Oil, gas, and offshore wind | INTOG
- Aug 12, 2022 7:31 am GMT
Oil, gas, and offshore wind
This week's INTOG (The Innovation and Targeted Oil and Gas) leasing announcements got me thinking about the rather curious state of play interface between renewable energy and oil and gas majors.
Although the word itself sound ugly and clunky, the process is important to the offshore wind, and especially the nascent floating wind sector here in the UK as spiritual home of carbon ‘big oil’ is actually decarbonizing the entire process and looking for ways to do this effectively.
I was recently at Canary Wharf moderating a session where one of the speakers was a director of Ceruleanwinds shared his project based around a combination of floating offshore wind technologies and the electrification and decarbonisation of big floating offshore wind farm with oil. As we see below, they are talking with the right people.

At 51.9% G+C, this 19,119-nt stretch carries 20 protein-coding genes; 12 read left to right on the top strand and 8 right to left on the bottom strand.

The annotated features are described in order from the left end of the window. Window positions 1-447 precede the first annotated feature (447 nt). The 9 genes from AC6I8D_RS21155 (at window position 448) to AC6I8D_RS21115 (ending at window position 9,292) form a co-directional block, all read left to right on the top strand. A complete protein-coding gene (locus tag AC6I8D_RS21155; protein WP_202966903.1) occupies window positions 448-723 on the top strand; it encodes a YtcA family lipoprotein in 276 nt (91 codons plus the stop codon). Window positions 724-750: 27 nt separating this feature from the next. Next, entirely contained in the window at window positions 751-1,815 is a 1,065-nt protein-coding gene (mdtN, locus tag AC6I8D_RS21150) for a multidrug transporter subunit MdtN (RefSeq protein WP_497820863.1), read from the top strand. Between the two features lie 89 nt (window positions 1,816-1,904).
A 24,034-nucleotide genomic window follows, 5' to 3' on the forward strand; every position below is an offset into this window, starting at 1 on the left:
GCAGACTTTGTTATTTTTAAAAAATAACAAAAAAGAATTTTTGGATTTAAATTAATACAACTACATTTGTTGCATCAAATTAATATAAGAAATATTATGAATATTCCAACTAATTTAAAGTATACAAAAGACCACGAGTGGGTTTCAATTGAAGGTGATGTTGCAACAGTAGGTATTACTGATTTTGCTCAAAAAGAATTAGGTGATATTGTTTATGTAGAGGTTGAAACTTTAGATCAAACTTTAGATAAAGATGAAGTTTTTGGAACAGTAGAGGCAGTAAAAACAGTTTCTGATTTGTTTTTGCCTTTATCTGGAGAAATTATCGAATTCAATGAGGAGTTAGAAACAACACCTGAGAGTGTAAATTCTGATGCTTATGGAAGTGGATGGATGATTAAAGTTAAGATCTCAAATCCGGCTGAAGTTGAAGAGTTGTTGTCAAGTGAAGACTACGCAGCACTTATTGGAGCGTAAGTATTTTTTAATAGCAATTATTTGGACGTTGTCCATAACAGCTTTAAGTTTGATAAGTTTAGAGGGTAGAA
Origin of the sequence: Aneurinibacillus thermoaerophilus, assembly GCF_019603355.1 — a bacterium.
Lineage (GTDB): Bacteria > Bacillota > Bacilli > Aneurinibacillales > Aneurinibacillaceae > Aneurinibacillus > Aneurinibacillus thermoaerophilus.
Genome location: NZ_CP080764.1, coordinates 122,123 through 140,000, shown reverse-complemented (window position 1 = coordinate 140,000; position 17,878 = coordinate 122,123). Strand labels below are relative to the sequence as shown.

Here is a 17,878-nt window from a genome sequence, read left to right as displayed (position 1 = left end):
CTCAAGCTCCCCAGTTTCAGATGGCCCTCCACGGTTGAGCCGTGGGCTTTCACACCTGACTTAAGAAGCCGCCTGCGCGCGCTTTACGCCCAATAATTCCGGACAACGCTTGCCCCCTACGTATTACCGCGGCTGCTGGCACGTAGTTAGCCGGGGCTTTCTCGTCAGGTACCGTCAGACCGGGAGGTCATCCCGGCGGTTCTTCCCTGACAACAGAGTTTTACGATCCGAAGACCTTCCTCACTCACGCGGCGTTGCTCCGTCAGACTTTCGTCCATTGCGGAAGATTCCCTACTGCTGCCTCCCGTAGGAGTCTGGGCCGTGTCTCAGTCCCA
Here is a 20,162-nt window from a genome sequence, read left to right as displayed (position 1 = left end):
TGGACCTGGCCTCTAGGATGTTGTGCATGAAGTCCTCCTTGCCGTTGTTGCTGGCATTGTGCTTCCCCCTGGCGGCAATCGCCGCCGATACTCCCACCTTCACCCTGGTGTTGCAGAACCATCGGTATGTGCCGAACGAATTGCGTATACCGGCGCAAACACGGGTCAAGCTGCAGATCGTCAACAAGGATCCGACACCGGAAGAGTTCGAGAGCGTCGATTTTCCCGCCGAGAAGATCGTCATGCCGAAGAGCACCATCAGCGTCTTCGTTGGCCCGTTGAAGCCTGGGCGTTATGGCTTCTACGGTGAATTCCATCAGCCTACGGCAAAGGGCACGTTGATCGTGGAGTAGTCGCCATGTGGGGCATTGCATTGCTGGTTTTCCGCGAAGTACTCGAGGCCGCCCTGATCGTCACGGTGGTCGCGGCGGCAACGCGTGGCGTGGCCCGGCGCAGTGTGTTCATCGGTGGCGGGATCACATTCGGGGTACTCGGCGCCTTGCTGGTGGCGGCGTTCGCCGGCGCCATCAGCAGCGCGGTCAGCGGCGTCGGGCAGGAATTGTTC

Crown Estate Scotland formally opened its Innovation and Targeted Oil and Gas (INTOG) offshore wind leasing process this week with a two-week registration window opened this week with the opening of the application window to follow later this month with application deadline of 18 November 2022.
Developers are invited to bid for seabed leases off the coast of Scotland to build projects that reduce North Sea emissions and boost innovation.
The auction is in two streams, with a 500MW cap on innovation projects of less than 100MW each, and a 4GW cap on targeted oil and gas (TOG) projects, according to the Scottish government’s Initial Plan Framework.
Assigned zones are off the east coast of the Scottish mainland and to the west of Shetland for TOG projects, which will be developed to electrify oil and gas infrastructure.
Innovation projects meanwhile can be proposed in any location that is not earmarked for TOG projects or an exclusion zone. This includes seabed immediately off the east coast, to the west of the Western Isles and off Scotland’s far southwest.